Grant to benefit study of iron nanoparticles in soil

Michelle Scherer, professor and departmental executive officer of civil and environmental engineering in the UI College of Engineering, Robert Wheeler Faculty Fellow of Engineering, and researcher in the UI Center for Global and Regional Environmental Research, the Nanoscience and Nanotechnology Institute at UI, and IIHR–Hydroscience and Engineering, has received a three-year, $259,884 National Science Foundation (NSF) grant to study the behavior of iron nanoparticles in soils, effective Sept. 1.

Titled “Collaborative Research: Stable Isotope Investigation of Fe Oxide Reactivity and Natural Isotope Fractionation,” the project involves an analysis of the molecular-level reactions of iron nanoparticles in soils. Recent work by Scherer and her graduate students has shown that metals may be reacting with more than just the surfaces of iron minerals in soils.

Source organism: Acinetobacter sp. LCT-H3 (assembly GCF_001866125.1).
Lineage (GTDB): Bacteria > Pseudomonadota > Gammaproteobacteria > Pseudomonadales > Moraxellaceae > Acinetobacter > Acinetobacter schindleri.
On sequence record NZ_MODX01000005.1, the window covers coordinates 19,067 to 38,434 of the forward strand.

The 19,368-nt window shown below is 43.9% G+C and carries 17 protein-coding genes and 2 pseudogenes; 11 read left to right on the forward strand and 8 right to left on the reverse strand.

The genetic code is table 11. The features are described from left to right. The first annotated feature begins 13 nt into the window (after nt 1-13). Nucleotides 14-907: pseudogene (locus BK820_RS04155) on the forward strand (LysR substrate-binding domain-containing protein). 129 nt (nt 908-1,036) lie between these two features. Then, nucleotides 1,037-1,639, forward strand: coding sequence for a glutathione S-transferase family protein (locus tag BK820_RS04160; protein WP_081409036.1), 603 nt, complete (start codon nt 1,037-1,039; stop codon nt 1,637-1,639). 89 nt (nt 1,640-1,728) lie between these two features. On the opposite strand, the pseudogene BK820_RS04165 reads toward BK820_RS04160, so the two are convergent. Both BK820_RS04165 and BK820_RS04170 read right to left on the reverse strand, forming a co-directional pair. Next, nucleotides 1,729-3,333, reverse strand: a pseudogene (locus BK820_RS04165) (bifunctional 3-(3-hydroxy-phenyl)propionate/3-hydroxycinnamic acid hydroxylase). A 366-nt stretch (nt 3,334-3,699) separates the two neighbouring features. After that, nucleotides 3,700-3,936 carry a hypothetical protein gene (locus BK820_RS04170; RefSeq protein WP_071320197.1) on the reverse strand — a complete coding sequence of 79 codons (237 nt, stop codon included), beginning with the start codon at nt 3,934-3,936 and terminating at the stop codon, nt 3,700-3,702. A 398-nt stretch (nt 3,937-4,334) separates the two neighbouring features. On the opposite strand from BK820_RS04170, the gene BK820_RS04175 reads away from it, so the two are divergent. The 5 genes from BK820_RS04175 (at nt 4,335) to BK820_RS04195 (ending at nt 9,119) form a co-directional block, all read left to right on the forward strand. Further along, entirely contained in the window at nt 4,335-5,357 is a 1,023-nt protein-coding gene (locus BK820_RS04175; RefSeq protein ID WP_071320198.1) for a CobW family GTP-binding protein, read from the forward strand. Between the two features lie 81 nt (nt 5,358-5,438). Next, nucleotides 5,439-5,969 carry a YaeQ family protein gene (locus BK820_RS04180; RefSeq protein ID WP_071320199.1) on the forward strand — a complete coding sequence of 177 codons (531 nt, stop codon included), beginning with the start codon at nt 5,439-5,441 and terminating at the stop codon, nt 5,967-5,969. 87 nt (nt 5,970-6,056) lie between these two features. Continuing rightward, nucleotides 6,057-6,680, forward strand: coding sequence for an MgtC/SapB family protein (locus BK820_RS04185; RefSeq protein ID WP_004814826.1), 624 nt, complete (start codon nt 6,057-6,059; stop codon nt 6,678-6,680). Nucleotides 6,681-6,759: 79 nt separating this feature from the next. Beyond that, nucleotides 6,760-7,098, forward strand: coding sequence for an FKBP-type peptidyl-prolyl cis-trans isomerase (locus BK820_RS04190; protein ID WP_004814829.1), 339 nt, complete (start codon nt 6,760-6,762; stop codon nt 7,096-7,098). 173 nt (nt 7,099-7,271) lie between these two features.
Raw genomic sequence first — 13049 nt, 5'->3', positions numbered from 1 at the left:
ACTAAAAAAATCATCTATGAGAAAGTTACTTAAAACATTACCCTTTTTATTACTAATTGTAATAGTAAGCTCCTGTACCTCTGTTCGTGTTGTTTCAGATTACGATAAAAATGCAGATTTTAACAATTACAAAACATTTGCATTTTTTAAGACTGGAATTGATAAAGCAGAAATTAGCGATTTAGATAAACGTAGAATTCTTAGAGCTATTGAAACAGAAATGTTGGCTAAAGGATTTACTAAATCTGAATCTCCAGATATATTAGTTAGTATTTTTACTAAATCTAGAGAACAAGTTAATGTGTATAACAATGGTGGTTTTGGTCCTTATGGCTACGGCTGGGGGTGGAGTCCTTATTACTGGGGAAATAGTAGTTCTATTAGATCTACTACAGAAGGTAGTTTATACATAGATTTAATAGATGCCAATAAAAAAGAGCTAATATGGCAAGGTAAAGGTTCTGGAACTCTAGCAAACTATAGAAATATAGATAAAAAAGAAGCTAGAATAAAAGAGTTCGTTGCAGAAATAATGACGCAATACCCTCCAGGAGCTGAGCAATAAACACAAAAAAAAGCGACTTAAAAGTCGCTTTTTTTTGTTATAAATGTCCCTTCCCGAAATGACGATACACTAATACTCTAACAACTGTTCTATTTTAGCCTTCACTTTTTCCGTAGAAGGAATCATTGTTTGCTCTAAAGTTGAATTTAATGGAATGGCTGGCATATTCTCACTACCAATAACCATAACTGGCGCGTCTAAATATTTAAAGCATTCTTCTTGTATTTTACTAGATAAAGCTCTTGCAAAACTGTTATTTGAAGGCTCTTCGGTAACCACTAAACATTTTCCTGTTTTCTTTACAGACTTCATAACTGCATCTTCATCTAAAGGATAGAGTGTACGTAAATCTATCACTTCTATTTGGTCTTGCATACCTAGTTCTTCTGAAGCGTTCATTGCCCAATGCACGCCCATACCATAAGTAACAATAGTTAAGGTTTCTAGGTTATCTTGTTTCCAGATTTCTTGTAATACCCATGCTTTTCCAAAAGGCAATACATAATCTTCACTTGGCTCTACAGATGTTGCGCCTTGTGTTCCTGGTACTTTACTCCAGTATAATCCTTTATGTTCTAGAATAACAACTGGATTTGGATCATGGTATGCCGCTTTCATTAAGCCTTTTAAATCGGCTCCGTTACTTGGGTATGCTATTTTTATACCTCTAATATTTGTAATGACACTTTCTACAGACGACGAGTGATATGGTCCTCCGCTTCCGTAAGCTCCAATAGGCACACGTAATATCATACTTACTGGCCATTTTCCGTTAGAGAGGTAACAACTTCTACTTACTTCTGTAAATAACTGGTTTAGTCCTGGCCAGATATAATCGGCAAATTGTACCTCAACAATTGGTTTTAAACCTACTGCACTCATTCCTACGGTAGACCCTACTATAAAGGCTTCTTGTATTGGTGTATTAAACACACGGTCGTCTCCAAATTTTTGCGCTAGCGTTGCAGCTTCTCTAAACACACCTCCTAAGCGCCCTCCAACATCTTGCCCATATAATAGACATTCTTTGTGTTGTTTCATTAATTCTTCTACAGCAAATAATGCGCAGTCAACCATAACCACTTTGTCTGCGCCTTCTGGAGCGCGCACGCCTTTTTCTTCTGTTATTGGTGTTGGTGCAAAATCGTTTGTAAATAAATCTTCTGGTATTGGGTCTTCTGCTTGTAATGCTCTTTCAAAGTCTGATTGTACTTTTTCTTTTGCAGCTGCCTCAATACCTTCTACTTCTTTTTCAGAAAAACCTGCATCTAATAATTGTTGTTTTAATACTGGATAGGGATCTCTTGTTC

Scherer’s colleagues on the project include Clark Johnson and Brian Beard from the Department of Geoscience at the University of Wisconsin, Madison. The work supported by this collaborative grant will bring together researchers and students from geology and engineering, applying a unique isotopic approach to understanding the behavior of iron nanoparticles in soils. The results will have direct application to studies of ancient climate changes, agricultural practices, and water quality.